Increasing frequency of esophageal cancer among black male veterans

E. L. Rogers, L. Goldkind, S. F. Goldkind

Research output: Contribution to journalArticlepeer-review

16 Scopus citations


Between the years of 1975 and 1979, the frequency of diagnosis of esophageal cancer has doubled at the Baltimore VA Medical Center due to a rapid increase of esophageal cancer among black males. This increase was not related to increased yearly hospital admission rates, percentage of black patients admitted yearly, or increased use of the hospital for chronic disease processes. Detailed chart review and comparison with consecutive medical admissions as controls revealed heavy alcohol use and urbanization to be risk factors experienced more frequently by black than white male veterans. A serious question needs to be quickly answered: Does the rise of esophageal cancer at the Baltimore VAMC reflect a rise among black males only in Baltimore or does it reflect a rise nationwide among black males with a history of previous employment in the armed forces?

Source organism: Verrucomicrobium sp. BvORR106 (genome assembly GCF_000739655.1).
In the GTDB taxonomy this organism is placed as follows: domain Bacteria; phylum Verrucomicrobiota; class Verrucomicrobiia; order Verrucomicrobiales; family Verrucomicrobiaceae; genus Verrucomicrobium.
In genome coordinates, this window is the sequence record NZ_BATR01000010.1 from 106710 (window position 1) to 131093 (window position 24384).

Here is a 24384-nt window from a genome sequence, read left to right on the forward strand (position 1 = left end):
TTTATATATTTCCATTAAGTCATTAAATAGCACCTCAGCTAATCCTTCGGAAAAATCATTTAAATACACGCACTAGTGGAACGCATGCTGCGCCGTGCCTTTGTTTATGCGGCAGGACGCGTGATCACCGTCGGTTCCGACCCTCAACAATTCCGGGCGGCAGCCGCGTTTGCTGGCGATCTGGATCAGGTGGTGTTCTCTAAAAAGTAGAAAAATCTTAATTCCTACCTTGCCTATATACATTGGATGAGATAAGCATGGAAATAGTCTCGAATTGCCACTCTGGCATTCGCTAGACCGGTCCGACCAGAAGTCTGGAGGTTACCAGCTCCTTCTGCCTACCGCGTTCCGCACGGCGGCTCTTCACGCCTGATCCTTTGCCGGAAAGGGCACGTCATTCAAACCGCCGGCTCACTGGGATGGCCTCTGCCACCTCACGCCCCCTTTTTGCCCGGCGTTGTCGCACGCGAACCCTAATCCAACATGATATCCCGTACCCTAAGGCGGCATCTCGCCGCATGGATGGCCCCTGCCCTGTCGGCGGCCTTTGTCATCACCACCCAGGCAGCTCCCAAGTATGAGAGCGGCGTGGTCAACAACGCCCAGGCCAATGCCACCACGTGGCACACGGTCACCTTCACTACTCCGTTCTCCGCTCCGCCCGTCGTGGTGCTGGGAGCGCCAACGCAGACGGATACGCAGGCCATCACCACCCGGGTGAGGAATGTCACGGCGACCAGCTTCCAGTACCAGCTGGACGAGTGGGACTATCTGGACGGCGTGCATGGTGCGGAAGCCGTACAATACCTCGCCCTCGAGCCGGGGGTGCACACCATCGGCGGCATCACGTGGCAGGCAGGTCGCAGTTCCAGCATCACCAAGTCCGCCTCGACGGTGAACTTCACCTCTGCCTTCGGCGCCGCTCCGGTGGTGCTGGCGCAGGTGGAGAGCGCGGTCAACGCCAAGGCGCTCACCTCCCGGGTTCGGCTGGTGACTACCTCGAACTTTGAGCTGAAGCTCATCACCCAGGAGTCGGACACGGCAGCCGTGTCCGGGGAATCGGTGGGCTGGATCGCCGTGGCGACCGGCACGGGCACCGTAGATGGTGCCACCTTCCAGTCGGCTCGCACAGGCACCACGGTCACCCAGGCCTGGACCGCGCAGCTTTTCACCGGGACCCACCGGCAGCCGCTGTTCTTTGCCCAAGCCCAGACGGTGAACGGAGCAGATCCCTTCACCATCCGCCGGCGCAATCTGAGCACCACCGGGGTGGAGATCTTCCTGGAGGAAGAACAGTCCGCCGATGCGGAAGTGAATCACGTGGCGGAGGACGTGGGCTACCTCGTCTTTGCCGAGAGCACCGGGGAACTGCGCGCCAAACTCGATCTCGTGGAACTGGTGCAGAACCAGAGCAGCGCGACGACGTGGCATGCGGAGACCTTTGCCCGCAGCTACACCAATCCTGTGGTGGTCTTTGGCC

Original languageEnglish (US)
Pages (from-to)610-617
Number of pages8
Issue number3
StatePublished - 1982
Externally publishedYes

ASJC Scopus subject areas

  • Cancer Research
  • Oncology


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